Friday, September 30, 2022

FG Did Not Take ASUU To Court; The Union Should Forget 2009 Agreement And Focus On 2013 Memo – Ngige

Chris Ngige, the minister of labor and employment, has stated that contrary to some claims, the Nigerian government did not file a lawsuit against the Academic Staff Union of Universities (ASUU) over the union’s protracted strike.

In a press release from the Federal Ministry of Labour and Employment, Olajide Oshundun, Head of Press and Public Relations, quoted Ngige as saying that the minister would have failed in his duties if he hadn’t referred the case to the National Industrial Court of Nigeria (NICN) after seven months of drawn-out discussions and negotiations with the union, which ended in failure.

The 2009 deal that ASUU is citing was renegotiated in 2013/2014 with the administration of the former President Goodluck Jonathan, the minister said, adding that it was “anathema” to utilize the 2009 agreement.

He recalled that he had already conciliated the dispute twice, first on February 22, one week after the strike had begun, and that some agreements had been reached.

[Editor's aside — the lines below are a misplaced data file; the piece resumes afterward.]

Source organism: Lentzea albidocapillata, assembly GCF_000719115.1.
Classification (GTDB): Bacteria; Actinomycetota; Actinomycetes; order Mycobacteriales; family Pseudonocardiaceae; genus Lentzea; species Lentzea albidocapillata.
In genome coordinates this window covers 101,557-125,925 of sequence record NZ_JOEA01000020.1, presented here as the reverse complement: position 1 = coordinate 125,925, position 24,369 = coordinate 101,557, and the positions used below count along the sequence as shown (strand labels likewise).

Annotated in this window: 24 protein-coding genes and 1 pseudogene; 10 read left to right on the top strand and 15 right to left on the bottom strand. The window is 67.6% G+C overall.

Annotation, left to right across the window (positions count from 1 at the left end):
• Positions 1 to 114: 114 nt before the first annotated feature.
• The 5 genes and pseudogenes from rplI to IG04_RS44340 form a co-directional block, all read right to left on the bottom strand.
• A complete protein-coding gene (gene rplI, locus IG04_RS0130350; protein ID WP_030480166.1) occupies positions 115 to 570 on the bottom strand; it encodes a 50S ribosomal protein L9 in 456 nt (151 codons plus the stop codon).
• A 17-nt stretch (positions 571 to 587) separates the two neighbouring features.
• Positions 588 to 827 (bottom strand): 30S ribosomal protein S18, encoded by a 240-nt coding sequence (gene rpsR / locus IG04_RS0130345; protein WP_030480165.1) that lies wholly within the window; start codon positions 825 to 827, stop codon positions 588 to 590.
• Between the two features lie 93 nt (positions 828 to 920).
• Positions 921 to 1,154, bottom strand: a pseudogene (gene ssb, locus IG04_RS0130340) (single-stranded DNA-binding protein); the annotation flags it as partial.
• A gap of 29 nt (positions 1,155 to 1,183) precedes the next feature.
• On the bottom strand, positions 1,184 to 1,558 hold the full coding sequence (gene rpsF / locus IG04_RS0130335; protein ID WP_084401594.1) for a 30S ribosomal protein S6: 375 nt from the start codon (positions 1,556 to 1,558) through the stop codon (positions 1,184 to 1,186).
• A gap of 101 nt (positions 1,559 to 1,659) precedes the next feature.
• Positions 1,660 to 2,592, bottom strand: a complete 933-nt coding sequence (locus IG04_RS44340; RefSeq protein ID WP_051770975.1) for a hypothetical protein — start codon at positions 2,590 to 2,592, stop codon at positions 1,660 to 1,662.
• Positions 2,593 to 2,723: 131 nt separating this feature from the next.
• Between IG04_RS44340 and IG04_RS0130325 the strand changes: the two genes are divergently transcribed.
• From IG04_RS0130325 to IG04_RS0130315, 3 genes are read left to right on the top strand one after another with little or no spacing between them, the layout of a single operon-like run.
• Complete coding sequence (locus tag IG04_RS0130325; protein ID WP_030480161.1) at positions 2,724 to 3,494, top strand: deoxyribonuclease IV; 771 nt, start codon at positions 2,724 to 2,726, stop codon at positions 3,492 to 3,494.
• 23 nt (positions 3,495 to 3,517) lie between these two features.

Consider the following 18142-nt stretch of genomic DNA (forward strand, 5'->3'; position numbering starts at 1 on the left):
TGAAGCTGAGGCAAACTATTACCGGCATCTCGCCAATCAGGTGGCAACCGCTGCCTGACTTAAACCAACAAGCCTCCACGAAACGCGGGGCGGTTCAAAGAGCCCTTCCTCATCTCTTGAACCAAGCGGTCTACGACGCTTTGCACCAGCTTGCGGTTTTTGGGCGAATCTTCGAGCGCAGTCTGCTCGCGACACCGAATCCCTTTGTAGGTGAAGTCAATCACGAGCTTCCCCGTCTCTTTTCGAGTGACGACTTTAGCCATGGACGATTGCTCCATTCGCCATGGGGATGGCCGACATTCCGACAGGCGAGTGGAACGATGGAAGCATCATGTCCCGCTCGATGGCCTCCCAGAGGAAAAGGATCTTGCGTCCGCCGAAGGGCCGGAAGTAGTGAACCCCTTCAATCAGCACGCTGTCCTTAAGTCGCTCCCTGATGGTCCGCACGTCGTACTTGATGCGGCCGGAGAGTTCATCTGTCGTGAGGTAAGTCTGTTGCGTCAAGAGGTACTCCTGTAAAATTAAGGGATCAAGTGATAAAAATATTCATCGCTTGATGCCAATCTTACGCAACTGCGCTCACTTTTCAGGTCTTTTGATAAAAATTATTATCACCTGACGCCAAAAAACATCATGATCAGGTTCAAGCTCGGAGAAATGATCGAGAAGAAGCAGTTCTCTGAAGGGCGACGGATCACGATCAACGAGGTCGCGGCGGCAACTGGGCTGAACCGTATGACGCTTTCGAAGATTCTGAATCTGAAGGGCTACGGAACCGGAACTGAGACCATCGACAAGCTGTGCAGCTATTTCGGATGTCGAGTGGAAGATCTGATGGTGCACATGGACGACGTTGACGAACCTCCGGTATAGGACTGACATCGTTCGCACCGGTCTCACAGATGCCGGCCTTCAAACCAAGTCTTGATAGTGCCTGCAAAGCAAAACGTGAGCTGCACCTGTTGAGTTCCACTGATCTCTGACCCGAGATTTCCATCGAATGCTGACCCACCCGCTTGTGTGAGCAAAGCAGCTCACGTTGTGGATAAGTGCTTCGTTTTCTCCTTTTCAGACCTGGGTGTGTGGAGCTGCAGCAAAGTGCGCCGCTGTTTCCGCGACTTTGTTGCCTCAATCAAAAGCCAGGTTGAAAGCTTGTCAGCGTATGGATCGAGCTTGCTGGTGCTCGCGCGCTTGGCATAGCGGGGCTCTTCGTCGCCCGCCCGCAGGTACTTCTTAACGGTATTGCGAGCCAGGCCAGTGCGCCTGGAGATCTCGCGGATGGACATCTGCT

“We have to counsel our brothers on negotiation. No negotiation is forced. You cannot say it is either you give me 200 per cent or I will continue my strike. There are laws guiding strikes. There are ILO principles on the right to strike. Nobody can take it away.

“But, there are things that follow it when you embark on strike as a worker and they are enshrined in the laws of our land. It is written in Trade Dispute Act. The ILO principles of strike talk about the right of a worker to withdraw services. There is also the right to picket. These are things that are done.

“Nigeria is respected in ILO. Some people said Federal Government took ASUU to court. No. I referred the matter after seven months of protracted discussions and negotiations that failed.
“Some people are saying 2009 agreement. The 2009 agreement has been renegotiated in 2013/2014 with the administration of former President Goodluck Jonathan. It is an anathema to use 2009 agreement.

“What is left is the renegotiation of their conditions of service, which is their right. It should be done but they are negotiating it under the principle of offer and acceptance and it broke down irretrievably there at the Federal Ministry of Education.

“That Kick-started Section 17 of the Trade Dispute Act whereby the Minister of Labour and Employment, whoever it is, if you don’t transmit according to the dictates of Section 17, TDA, 2004, Laws of the Federation of Nigeria, you would have failed in your function. Therefore, I had to transmit.”

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